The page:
Dappula de Livera Called Upon to explain: (Part 3)
Posted on June 26th, 2021

by The Sri Lanka Study Circle

Petitioner G L Peiris’ Intervention in Court Acknowledging that the Port City Bill was Unconstitutional while Peiris Continued to Assure the Cabinet, the Parliament and the People that it was Constitutional

/Contd from Part 2

Were you, Mr. de Livera, a willing accessory to Prof Peiris’ chicanery?

Prof G L Peiris’ conduct was bizarre, to say the least. And, Mr. de Livera, so was yours.

Prof Peiris was in total agreement with your opinion that the ‘Port City Bill’ was Constitutional when he, along with others, voted in favour of the Bill at the critical Cabinet meeting and continued to hold that view on 08 Apr 21 when the Bill was tabled in Parliament and, even thereafter till about 19 Apr 21, the day the Court sat to deliberate on the petitions submitted.

G L Peiris’ volte-face in Court

On 19Apr 21 or thereabouts, Prof Peiris indicated that he entertained seemingly serious doubts about your opinion on the Bill; he did a volte-face when he conveyed to the Court, as an intervenient petitioner, that he did not agree with the Attorney General’s opinion on the Bill and considered amendments to the Bill vital, to protect the Constitution from being violated. 

Did Prof Peiris communicate with you his reservations, about your opinion on the Bill?

Prof Peiris came to Court, armed with copies of the Bill and the Constitution and a battery of private lawyers in tow; it was revealed during the Court proceedings that the Bill had seriously violated the Constitution in over 25 instances!!

Did Prof Peiris keep the President informed?

What was it that seemingly prompted Prof Peiris to reverse-course his thinking? When did that mental metamorphosis take place?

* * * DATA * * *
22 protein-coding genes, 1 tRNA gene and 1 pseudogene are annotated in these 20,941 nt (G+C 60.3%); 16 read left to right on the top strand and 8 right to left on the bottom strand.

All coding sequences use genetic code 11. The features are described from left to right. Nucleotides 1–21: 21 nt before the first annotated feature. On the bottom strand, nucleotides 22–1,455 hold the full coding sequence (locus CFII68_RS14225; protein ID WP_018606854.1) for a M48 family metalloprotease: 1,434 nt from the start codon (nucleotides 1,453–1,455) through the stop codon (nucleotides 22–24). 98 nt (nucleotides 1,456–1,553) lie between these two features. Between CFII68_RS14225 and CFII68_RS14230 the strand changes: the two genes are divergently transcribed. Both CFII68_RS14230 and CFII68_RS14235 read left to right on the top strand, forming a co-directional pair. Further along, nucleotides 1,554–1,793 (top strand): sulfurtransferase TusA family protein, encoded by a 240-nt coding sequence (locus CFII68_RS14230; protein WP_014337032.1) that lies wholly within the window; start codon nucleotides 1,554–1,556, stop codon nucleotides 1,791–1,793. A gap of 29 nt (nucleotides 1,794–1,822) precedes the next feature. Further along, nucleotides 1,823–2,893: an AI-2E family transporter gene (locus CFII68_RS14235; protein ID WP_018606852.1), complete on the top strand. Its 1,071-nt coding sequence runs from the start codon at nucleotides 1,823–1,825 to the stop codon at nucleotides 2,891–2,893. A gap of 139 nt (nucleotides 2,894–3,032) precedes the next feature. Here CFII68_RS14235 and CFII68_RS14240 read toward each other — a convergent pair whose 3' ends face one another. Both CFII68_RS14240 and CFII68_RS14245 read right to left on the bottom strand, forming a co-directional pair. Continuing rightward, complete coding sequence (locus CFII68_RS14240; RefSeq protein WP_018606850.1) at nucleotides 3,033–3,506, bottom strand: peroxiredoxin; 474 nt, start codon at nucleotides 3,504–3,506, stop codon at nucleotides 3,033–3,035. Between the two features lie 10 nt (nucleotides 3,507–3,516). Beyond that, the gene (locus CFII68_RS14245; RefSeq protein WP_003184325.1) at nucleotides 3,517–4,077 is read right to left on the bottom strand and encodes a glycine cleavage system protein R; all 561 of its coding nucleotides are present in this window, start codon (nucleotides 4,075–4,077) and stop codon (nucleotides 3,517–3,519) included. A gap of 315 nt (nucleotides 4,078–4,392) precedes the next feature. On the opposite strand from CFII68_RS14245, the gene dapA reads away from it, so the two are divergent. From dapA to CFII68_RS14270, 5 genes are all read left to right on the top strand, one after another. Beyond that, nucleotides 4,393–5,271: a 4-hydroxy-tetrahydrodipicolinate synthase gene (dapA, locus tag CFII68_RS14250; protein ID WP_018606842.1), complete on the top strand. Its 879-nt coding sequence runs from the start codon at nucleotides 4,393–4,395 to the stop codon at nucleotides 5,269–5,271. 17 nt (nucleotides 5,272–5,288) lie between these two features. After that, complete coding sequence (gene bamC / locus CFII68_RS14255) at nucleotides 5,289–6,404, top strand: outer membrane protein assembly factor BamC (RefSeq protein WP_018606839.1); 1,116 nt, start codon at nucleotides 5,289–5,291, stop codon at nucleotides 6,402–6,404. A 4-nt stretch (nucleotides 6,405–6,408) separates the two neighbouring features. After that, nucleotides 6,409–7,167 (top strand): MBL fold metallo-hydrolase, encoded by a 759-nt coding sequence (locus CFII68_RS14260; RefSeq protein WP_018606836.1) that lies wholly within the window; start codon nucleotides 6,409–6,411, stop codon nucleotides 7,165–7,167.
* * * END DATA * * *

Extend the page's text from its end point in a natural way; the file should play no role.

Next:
Or, was this ‘change of mind’ a part of an overall strategy and were you, Mr. de Livera, a cog in that strategy?

An important question begs an answer. Did Prof Peiris – the Chairman of the SLPP – keep the Head of the Cabinet (the President) informed about his ‘change of mind’ and about his proposed course of action?

If the President had concurred with Prof Peiris should not the Bill have been withdrawn?

If the Professor had indeed informed the President, and the President had concurred with the Professor’s new point of view, should not the procedure, that should have been followed, be vastly different from the one that was pursued?

Should not the Speaker have been informed, the Bill withdrawn and the matter of ‘withdrawal’ communicated to Court?

Ramifications of withdrawing the Bill

If the Bill had been withdrawn, would it be incorrect to say that there would have been no Court hearing and the Government would have been compelled to re- table an amended Bill in Parliament, incorporating all the amendments and changes as suggested by the Professor?   

In those circumstances, would not the people have been afforded an opportunity to challenge the ‘amended’ Bill in Courts, if the need arose?

Professor Peiris deals a telling blow to Democracy?

In the light of Prof Peiris coming in as an intervenient petitioner, many ask the question, Was Prof Peiris subverting the democratic concept of ‘Separation of Powers’ and paving a path for the Judiciary to encroach on the turf of the Legislature?”

Was the Professor attempting to mute the voice of the Legislature and were you not, Mr. de Livera, an important link in that strategy?

‘Separation of Powers’ is a universally accepted democratic norm wherein the three arms of Government -the Legislature, the Judiciary and the Executive – have been Constitutionally delegated the power of the people, to perform on their behalf, clearly defined tasks.

The three arms of Government are independent of each other and are coequal.

Under normal convention, it is the preserve of the Legislature to make and amend laws while the preserve of the Judiciary is to interpret laws.

In a landmark case, John Jay, America’s first Chief Justice clearly clarified the role of the Court when he said, The Court does not give advisory opinions; rather, its function is limited only to deciding specific cases”.

‘Separation of Powers’ is an inbuilt safety mechanism for the protection of the people against misuse and abuse of their power by any one of the three arms of Government.

Had the Government taken the course of action, which as constructed in this letter, it rightfully should have, would not much of the debate and argument on the Bill been rightly confined to the Legislature?

But, in the Legislature the debate was restricted to just two days.